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The federal government just announced that all travelers returning to the United States soon must present a negative COVID-19 test, taken within three calendar days of departure, or proof of recovery from the virus within the last 90 days. This CDC order, announced yesterday and effective January 26, requires all airlines to confirm the negative test results or recent recovery for all passengers prior to boarding. Airlines may deny travelers that do not present the required documentation.

The Mexican Senate recently voted to approve an amendment to the Federal Labor Law that reforms its provisions on teleworking, which will require employers to enter into written contracts with each remote worker, among other things. Although Mexican President Andrés Manuel López Obrador has the power to return the bill to Congress with suggested changes, he is expected to sign it and send it to be published in the Official Gazette of the Federation. What do Mexican employers need to know about this development? 

The Canada Revenue Agency (CRA) recently released a new, simplified process for deducting home office expenses for the 2020 tax year, which will require employers to be prepared to work with those employees seeking to take advantage of the changes. The revisions, announced on December 15, were brought about by the dramatic impact that the COVID-19 pandemic has had on typical working life. For millions of Canadians, this is the first year in which they will be able to deduct certain expenses related to working from home. For the 2020 tax year only, employees who have worked from home for at least one month due to COVID-19 may deduct home office expenses using either the Temporary Flat-Rate Method or the New Detailed Method.

The president recently signed yet another Presidential Proclamation that extends the ability of certain foreign nationals from being able to enter into the U.S. until March 31, 2021. This move tacks several months onto the earlier Presidential Proclamations signed into effect in 2020 (both PP 10014 and 10052). What do employers need to know about this new proclamation signed on December 31, 2020, especially in light of the impending change in White House leadership?

As previously reported, USCIS has relaxed its rules regarding the in-person inspection of employee documents when filling out a Form I-9 in response to the COVID-19 pandemic. The agency recently announced that these “relaxed” rules have been extended until January 31, 2021.   

The Danish Government has called for its political parties to negotiate and enact laws to prevent and address sexual harassment in the workplace as it seeks to comply with the EU Whistleblower Directive that took effect on December 16, 2019. While the EU Directive requires Member States to enact national whistleblower protection laws by December 17, 2021, the government’s new initiatives include expanding the implementation of the EU Directive to include reports of sexual harassment in the workplace.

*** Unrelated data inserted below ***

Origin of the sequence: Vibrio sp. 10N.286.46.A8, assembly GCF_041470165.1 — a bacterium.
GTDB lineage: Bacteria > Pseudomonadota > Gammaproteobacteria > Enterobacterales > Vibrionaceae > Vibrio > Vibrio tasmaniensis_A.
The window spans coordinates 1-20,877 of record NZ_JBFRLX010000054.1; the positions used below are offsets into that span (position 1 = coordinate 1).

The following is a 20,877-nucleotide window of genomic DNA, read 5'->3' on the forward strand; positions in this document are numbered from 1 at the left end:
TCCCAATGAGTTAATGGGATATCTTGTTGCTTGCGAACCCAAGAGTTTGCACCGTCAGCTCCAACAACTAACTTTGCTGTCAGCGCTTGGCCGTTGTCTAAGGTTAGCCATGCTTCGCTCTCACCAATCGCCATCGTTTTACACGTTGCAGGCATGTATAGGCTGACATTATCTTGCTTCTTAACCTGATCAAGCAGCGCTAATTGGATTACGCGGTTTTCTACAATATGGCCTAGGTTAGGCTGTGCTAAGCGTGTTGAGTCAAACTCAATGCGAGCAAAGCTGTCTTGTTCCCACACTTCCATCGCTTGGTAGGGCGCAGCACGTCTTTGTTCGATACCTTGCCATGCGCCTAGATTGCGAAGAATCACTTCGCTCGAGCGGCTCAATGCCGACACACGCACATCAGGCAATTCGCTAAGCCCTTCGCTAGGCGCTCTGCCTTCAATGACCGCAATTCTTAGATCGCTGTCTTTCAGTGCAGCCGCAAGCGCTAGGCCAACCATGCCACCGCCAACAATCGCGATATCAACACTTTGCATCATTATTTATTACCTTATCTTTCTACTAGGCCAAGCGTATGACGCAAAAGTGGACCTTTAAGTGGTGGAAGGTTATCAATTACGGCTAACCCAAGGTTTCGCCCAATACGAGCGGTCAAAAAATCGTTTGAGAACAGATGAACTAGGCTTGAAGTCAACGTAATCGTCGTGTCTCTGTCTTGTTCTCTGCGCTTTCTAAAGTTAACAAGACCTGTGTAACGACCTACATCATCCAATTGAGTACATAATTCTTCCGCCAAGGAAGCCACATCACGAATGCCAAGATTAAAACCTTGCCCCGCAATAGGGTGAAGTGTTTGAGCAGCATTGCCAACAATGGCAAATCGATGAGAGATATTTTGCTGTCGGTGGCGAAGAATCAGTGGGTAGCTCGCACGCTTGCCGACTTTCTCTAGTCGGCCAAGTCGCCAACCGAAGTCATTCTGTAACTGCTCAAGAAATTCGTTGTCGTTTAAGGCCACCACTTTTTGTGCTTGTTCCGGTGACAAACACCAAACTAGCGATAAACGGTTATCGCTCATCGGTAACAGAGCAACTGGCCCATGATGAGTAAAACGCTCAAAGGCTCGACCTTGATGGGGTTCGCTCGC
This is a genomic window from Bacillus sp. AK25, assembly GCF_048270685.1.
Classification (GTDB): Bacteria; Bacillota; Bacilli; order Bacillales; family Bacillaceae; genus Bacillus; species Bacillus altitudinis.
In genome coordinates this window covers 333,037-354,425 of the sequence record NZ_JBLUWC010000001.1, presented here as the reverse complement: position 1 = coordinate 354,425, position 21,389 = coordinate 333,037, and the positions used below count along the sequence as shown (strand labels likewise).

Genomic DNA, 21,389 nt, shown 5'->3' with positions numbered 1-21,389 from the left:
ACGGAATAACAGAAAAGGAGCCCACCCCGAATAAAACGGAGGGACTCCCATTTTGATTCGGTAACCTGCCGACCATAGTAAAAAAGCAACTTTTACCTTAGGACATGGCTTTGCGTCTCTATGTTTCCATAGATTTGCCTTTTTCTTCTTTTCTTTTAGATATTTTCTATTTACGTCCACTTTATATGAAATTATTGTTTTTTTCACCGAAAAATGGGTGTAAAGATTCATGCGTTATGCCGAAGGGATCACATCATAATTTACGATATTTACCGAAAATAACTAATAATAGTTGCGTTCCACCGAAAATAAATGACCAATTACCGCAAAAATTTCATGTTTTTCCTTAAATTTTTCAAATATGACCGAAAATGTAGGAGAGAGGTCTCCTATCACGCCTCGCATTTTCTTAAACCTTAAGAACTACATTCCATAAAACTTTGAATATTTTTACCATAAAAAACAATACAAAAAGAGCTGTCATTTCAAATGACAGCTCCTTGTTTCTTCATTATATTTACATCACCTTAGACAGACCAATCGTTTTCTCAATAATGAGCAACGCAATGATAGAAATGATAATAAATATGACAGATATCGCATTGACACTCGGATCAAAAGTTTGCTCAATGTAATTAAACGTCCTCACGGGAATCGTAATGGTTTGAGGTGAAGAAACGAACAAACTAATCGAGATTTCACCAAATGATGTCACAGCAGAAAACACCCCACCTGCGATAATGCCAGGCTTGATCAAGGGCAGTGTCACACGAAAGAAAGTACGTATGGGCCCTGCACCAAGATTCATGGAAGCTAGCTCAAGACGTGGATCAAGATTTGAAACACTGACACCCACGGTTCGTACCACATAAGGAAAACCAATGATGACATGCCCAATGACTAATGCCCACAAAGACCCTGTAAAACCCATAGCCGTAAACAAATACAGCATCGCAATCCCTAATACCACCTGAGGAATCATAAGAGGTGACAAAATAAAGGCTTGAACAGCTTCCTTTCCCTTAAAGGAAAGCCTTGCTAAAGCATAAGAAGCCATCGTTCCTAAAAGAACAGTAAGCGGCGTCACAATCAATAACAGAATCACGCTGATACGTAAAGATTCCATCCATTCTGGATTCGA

Due to the rapid spread of a new strain of coronavirus in the UK, several countries have barred travelers from Britain. Germany, France, Italy, Canada, Israel, the Netherlands, and Belgium announced on Sunday, December 20 that they would suspend air travel from the UK. 

The Department of Homeland Security recently proposed changes to the H-1B Cap system that would significantly impact the existing process. The proposed rule, entitled “Modification of Registration Requirement for Petitioners Seeking to File Cap-Subject H-1B Petitions” and revealed on November 2, aims to replace the current random selection process with a new salary-based ranking system that prioritizes selections to applicants that have received offers corresponding to the highest wage levels. This would be a dramatic change to the existing system, which has always been based on a random lottery process. If the rule goes through, it will be implemented in next year’s H-1B Cap for Fiscal Year 2022.

Japan has implemented new measures to allow foreign nationals with short-stay visas to obtain part-time work. It is estimated that approximately 21,000 individuals are eligible.

A federal judge recently struck down the Trump administration’s recent efforts to significantly restrict the Deferred Action for Childhood Arrivals (DACA) program, which provides protection from deportation for approximately 700,000 young immigrants who were brought to the U.S. as children and no longer have lawful immigration status. However, federal immigration officials have not yet begun complying with the decision, leaving the country in a state of temporary limbo. What do employers need to know about this development?

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